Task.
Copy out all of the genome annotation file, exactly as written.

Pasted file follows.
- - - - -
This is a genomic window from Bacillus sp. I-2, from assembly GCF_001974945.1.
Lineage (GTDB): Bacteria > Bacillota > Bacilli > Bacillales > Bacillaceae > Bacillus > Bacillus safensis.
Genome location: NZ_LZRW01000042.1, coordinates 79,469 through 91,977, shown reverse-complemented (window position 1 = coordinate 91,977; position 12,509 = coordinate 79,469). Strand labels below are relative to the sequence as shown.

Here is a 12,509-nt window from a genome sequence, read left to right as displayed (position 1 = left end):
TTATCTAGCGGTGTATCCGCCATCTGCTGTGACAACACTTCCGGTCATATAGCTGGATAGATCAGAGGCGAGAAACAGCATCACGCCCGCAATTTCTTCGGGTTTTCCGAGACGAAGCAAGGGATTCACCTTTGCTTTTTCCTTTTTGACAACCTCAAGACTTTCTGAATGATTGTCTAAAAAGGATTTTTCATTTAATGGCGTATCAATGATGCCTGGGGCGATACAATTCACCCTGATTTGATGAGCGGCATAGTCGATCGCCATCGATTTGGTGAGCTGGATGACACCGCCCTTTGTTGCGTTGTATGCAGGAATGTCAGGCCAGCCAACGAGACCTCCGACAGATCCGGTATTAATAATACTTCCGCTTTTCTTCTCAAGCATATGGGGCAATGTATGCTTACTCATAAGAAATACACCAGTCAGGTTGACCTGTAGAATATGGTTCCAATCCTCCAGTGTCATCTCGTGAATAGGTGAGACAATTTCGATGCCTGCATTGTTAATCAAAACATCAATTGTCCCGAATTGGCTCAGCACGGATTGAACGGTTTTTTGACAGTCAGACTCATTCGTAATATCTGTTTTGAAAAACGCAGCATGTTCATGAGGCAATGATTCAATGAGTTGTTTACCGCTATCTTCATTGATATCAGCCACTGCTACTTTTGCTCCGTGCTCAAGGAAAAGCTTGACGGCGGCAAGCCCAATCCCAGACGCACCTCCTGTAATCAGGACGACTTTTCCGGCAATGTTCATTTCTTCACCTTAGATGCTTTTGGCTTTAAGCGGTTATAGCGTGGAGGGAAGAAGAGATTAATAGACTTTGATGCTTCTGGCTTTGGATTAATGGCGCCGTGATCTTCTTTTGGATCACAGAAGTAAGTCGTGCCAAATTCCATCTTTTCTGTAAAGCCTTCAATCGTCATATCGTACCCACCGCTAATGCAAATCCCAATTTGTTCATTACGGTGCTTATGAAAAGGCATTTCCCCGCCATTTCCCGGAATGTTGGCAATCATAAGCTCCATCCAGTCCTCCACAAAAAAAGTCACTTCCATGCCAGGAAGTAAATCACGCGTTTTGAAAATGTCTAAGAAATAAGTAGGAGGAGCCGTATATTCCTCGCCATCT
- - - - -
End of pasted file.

This is a genomic window from Bacillus sp. I-2, from assembly GCF_001974945.1.
Lineage (GTDB): Bacteria > Bacillota > Bacilli > Bacillales > Bacillaceae > Bacillus > Bacillus safensis.
Genome location: NZ_LZRW01000042.1, coordinates 79,469 through 91,977, shown reverse-complemented (window position 1 = coordinate 91,977; position 12,509 = coordinate 79,469). Strand labels below are relative to the sequence as shown.

Here is a 12,509-nt window from a genome sequence, read left to right as displayed (position 1 = left end):
TTATCTAGCGGTGTATCCGCCATCTGCTGTGACAACACTTCCGGTCATATAGCTGGATAGATCAGAGGCGAGAAACAGCATCACGCCCGCAATTTCTTCGGGTTTTCCGAGACGAAGCAAGGGATTCACCTTTGCTTTTTCCTTTTTGACAACCTCAAGACTTTCTGAATGATTGTCTAAAAAGGATTTTTCATTTAATGGCGTATCAATGATGCCTGGGGCGATACAATTCACCCTGATTTGATGAGCGGCATAGTCGATCGCCATCGATTTGGTGAGCTGGATGACACCGCCCTTTGTTGCGTTGTATGCAGGAATGTCAGGCCAGCCAACGAGACCTCCGACAGATCCGGTATTAATAATACTTCCGCTTTTCTTCTCAAGCATATGGGGCAATGTATGCTTACTCATAAGAAATACACCAGTCAGGTTGACCTGTAGAATATGGTTCCAATCCTCCAGTGTCATCTCGTGAATAGGTGAGACAATTTCGATGCCTGCATTGTTAATCAAAACATCAATTGTCCCGAATTGGCTCAGCACGGATTGAACGGTTTTTTGACAGTCAGACTCATTCGTAATATCTGTTTTGAAAAACGCAGCATGTTCATGAGGCAATGATTCAATGAGTTGTTTACCGCTATCTTCATTGATATCAGCCACTGCTACTTTTGCTCCGTGCTCAAGGAAAAGCTTGACGGCGGCAAGCCCAATCCCAGACGCACCTCCTGTAATCAGGACGACTTTTCCGGCAATGTTCATTTCTTCACCTTAGATGCTTTTGGCTTTAAGCGGTTATAGCGTGGAGGGAAGAAGAGATTAATAGACTTTGATGCTTCTGGCTTTGGATTAATGGCGCCGTGATCTTCTTTTGGATCACAGAAGTAAGTCGTGCCAAATTCCATCTTTTCTGTAAAGCCTTCAATCGTCATATCGTACCCACCGCTAATGCAAATCCCAATTTGTTCATTACGGTGCTTATGAAAAGGCATTTCCCCGCCATTTCCCGGAATGTTGGCAATCATAAGCTCCATCCAGTCCTCCACAAAAAAAGTCACTTCCATGCCAGGAAGTAAATCACGCGTTTTGAAAATGTCTAAGAAATAAGTAGGAGGAGCCGTATATTCCTCGCCATCT